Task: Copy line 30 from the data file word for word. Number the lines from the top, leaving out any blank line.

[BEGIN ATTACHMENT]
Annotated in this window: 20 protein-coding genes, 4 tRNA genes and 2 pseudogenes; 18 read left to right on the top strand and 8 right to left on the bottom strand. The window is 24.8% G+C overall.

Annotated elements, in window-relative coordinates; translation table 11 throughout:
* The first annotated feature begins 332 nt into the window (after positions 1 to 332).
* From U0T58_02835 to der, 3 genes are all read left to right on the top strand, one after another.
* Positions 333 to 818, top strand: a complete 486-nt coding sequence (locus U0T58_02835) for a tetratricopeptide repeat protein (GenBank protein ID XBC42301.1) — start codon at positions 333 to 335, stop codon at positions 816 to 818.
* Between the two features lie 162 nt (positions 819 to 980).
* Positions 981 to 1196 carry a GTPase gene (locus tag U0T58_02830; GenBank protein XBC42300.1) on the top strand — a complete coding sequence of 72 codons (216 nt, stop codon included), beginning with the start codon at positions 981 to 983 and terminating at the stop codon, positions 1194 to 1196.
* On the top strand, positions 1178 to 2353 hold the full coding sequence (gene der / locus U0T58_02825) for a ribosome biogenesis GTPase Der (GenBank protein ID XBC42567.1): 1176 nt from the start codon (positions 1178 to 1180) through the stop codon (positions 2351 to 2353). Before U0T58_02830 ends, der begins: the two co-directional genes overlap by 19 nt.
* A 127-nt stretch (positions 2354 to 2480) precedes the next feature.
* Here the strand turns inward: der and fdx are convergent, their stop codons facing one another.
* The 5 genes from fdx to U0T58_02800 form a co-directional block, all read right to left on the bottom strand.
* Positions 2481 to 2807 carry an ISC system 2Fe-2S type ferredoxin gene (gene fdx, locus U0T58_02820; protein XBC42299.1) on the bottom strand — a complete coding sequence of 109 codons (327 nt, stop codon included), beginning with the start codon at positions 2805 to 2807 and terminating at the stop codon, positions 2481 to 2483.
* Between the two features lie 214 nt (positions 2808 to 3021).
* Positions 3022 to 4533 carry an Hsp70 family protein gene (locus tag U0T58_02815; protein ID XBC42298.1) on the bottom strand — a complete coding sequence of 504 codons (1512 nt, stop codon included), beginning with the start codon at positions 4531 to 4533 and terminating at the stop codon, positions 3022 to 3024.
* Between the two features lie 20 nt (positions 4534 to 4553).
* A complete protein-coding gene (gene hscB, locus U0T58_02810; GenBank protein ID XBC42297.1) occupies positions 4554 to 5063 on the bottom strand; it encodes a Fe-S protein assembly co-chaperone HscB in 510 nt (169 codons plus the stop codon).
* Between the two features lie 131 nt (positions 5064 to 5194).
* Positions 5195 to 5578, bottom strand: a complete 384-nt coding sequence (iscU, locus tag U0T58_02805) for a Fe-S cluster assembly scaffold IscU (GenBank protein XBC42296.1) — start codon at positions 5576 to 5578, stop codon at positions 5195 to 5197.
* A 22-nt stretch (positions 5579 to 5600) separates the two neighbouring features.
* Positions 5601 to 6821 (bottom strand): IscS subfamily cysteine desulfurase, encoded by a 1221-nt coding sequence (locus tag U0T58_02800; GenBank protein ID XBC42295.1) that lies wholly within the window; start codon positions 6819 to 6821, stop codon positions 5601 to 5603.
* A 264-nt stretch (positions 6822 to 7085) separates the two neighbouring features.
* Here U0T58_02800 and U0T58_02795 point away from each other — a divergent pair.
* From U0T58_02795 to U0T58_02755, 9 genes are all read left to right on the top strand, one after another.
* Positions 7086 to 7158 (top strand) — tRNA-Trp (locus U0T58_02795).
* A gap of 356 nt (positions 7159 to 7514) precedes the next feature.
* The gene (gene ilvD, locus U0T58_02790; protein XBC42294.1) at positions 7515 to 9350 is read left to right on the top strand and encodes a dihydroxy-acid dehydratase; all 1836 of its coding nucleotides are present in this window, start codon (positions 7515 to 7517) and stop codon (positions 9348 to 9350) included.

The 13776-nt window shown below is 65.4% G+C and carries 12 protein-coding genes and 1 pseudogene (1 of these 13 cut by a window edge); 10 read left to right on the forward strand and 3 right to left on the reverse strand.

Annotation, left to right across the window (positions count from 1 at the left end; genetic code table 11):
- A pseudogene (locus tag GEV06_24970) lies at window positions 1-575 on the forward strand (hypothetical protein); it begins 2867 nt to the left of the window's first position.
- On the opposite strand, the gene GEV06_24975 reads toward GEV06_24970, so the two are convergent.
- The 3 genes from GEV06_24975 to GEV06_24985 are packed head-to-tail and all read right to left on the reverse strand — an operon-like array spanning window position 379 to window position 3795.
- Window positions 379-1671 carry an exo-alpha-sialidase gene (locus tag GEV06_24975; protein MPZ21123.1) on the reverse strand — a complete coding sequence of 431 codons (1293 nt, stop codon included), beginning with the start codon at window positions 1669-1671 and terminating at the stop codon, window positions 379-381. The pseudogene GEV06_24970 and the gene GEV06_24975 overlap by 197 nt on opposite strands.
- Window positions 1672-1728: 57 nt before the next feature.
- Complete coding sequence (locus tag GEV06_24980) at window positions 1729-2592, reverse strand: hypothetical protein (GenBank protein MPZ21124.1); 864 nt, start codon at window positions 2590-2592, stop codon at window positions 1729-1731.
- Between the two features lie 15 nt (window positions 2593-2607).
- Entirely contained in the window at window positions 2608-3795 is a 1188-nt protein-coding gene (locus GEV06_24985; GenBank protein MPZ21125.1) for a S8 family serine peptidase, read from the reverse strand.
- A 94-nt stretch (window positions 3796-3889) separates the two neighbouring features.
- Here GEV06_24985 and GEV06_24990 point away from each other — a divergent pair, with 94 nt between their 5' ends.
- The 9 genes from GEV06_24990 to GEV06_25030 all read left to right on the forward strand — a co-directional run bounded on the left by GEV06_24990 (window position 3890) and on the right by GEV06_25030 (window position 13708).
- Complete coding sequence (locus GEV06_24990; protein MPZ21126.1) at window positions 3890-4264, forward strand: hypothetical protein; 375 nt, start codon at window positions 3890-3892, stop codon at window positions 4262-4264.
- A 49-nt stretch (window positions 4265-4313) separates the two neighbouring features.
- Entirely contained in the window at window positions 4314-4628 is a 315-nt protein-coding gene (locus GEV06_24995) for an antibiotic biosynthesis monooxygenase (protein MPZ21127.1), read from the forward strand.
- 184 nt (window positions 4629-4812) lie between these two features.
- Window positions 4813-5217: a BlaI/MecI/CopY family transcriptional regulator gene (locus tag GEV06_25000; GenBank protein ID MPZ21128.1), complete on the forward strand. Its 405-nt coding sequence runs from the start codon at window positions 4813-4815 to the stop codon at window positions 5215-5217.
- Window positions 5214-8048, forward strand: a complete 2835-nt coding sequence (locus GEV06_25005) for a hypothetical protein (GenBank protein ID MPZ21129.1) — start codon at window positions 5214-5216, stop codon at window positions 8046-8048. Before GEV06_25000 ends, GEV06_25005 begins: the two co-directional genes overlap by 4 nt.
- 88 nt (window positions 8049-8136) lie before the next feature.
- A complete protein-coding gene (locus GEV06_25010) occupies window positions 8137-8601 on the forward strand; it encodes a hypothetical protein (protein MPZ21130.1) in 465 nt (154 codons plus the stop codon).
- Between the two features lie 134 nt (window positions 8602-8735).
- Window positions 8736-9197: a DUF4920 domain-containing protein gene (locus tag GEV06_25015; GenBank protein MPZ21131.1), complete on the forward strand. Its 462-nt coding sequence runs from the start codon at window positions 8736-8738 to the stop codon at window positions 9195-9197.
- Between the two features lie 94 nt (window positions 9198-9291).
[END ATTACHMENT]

- On the opposite strand, the gene GEV06_24975 reads toward GEV06_24970, so the two are convergent.